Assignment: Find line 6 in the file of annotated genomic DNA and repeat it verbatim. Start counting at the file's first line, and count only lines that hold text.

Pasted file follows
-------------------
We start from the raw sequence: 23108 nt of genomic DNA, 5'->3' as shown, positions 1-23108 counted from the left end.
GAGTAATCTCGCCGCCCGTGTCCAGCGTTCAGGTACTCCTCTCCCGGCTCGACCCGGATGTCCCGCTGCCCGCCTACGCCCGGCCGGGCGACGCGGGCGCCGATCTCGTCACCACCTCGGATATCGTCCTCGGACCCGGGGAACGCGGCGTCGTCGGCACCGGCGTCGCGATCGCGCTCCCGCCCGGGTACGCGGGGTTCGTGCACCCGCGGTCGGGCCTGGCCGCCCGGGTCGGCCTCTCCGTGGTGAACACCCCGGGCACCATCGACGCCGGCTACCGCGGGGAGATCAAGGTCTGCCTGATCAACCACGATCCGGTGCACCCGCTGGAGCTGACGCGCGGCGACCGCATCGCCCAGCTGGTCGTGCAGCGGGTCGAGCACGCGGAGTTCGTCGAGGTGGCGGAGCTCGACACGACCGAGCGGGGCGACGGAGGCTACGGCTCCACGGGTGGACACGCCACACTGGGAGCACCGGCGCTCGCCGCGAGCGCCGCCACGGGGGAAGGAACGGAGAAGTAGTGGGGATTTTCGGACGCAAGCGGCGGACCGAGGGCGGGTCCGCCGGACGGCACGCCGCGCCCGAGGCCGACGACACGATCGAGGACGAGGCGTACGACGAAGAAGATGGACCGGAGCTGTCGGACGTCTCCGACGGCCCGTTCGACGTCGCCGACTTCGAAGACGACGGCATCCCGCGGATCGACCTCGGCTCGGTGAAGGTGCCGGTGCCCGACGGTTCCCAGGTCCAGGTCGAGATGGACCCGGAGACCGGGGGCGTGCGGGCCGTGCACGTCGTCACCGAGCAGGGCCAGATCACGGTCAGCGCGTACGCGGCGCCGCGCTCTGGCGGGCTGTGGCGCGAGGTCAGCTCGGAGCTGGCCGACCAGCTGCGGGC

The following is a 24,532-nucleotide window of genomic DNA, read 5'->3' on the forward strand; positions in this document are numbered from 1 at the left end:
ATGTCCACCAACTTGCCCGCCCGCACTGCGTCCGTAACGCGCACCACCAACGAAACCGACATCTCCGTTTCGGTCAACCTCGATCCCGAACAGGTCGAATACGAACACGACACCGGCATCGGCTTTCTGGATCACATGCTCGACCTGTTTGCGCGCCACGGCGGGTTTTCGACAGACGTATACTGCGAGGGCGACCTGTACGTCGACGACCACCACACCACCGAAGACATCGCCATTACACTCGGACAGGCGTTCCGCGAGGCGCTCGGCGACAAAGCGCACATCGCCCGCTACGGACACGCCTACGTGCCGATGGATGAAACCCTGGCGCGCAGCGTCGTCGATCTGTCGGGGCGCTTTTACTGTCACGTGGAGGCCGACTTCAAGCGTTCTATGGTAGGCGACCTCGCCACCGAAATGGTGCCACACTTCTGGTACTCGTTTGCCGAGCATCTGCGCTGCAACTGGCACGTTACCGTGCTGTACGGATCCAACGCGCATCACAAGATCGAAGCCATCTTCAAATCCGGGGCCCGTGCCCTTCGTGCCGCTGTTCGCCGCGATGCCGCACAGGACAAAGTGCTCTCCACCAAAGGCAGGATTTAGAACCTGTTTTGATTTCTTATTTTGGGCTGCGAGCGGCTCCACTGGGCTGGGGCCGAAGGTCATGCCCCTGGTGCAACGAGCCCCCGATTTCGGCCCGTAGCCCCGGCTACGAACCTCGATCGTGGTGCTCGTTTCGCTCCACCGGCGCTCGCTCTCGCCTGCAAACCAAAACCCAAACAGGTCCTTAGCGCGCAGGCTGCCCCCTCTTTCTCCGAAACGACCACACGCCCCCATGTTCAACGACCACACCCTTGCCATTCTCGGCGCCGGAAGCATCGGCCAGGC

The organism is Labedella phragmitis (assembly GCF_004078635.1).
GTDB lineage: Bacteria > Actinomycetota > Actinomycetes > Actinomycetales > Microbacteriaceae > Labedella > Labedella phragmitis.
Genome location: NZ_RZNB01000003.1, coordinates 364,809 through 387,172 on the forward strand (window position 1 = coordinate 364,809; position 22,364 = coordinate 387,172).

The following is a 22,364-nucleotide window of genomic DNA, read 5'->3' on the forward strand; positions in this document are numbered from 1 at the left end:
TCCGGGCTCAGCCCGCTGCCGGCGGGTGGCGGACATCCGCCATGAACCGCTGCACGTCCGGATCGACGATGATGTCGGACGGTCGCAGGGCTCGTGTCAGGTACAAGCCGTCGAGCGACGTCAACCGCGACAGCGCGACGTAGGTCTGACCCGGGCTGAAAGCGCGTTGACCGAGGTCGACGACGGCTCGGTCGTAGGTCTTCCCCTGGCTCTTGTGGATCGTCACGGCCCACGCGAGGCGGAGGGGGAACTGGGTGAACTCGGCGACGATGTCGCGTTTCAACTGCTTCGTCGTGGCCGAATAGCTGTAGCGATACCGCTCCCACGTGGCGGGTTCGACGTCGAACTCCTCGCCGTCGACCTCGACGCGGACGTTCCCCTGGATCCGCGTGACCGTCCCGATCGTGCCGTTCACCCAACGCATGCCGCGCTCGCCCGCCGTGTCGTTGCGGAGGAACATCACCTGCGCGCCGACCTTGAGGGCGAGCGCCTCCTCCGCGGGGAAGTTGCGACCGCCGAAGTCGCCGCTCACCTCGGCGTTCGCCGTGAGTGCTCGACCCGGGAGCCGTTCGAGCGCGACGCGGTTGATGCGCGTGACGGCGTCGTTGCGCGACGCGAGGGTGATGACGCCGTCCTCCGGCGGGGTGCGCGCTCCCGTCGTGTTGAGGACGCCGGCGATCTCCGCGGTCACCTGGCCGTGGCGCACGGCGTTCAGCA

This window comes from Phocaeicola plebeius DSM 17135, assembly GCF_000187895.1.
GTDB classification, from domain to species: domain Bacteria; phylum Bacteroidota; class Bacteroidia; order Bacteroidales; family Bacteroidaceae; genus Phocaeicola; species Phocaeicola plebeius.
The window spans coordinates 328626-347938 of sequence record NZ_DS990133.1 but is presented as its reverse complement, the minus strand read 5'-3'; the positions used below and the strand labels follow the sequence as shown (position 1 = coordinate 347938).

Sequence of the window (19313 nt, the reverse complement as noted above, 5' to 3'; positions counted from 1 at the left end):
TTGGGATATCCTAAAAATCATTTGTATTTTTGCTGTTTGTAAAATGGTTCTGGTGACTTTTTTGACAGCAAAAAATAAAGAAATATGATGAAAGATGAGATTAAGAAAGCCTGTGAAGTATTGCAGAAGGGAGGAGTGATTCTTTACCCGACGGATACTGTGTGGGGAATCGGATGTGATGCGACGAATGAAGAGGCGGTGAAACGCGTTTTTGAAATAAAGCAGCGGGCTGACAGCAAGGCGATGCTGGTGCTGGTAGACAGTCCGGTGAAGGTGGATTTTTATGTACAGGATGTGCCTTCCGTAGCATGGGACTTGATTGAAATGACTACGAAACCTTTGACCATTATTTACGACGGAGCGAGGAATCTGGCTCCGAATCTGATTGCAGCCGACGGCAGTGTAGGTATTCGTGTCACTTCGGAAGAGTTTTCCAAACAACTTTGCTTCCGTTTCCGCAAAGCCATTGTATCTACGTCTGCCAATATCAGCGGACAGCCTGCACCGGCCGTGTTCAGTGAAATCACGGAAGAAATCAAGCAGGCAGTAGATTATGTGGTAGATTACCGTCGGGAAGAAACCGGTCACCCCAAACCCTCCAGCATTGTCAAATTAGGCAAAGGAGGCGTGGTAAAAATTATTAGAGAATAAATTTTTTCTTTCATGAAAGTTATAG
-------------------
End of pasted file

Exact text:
GTDB lineage: Bacteria > Actinomycetota > Actinomycetes > Actinomycetales > Microbacteriaceae > Labedella > Labedella phragmitis.